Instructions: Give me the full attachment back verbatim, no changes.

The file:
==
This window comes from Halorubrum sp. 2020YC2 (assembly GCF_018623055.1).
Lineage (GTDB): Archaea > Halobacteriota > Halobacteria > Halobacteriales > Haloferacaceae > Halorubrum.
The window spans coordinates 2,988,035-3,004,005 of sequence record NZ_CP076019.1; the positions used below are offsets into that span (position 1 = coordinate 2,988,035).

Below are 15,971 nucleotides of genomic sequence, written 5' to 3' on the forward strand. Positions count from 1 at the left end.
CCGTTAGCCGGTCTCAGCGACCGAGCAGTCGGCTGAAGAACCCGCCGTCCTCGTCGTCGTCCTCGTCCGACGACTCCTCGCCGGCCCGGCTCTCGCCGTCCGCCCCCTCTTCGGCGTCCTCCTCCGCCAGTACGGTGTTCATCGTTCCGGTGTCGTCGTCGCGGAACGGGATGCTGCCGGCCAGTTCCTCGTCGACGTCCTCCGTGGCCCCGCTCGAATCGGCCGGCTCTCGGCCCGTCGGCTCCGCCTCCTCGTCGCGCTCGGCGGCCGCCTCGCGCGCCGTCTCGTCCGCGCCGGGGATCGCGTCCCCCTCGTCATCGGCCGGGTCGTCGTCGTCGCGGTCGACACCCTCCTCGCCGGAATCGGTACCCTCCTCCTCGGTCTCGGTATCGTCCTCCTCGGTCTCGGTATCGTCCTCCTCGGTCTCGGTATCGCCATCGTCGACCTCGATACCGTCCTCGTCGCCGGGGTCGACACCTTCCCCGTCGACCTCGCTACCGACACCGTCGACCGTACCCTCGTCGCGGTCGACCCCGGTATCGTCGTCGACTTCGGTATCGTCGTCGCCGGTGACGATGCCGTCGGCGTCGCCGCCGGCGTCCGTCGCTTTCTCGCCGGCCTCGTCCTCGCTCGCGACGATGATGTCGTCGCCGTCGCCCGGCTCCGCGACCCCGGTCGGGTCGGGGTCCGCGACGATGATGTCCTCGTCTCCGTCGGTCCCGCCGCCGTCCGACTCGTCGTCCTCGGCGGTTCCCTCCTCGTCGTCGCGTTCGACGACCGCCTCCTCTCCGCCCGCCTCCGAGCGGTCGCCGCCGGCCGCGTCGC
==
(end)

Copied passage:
This window comes from Halorubrum sp. 2020YC2 (assembly GCF_018623055.1).
Lineage (GTDB): Archaea > Halobacteriota > Halobacteria > Halobacteriales > Haloferacaceae > Halorubrum.
The window spans coordinates 2,988,035-3,004,005 of sequence record NZ_CP076019.1; the positions used below are offsets into that span (position 1 = coordinate 2,988,035).

Below are 15,971 nucleotides of genomic sequence, written 5' to 3' on the forward strand. Positions count from 1 at the left end.
CCGTTAGCCGGTCTCAGCGACCGAGCAGTCGGCTGAAGAACCCGCCGTCCTCGTCGTCGTCCTCGTCCGACGACTCCTCGCCGGCCCGGCTCTCGCCGTCCGCCCCCTCTTCGGCGTCCTCCTCCGCCAGTACGGTGTTCATCGTTCCGGTGTCGTCGTCGCGGAACGGGATGCTGCCGGCCAGTTCCTCGTCGACGTCCTCCGTGGCCCCGCTCGAATCGGCCGGCTCTCGGCCCGTCGGCTCCGCCTCCTCGTCGCGCTCGGCGGCCGCCTCGCGCGCCGTCTCGTCCGCGCCGGGGATCGCGTCCCCCTCGTCATCGGCCGGGTCGTCGTCGTCGCGGTCGACACCCTCCTCGCCGGAATCGGTACCCTCCTCCTCGGTCTCGGTATCGTCCTCCTCGGTCTCGGTATCGTCCTCCTCGGTCTCGGTATCGCCATCGTCGACCTCGATACCGTCCTCGTCGCCGGGGTCGACACCTTCCCCGTCGACCTCGCTACCGACACCGTCGACCGTACCCTCGTCGCGGTCGACCCCGGTATCGTCGTCGACTTCGGTATCGTCGTCGCCGGTGACGATGCCGTCGGCGTCGCCGCCGGCGTCCGTCGCTTTCTCGCCGGCCTCGTCCTCGCTCGCGACGATGATGTCGTCGCCGTCGCCCGGCTCCGCGACCCCGGTCGGGTCGGGGTCCGCGACGATGATGTCCTCGTCTCCGTCGGTCCCGCCGCCGTCCGACTCGTCGTCCTCGGCGGTTCCCTCCTCGTCGTCGCGTTCGACGACCGCCTCCTCTCCGCCCGCCTCCGAGCGGTCGCCGCCGGCCGCGTCGC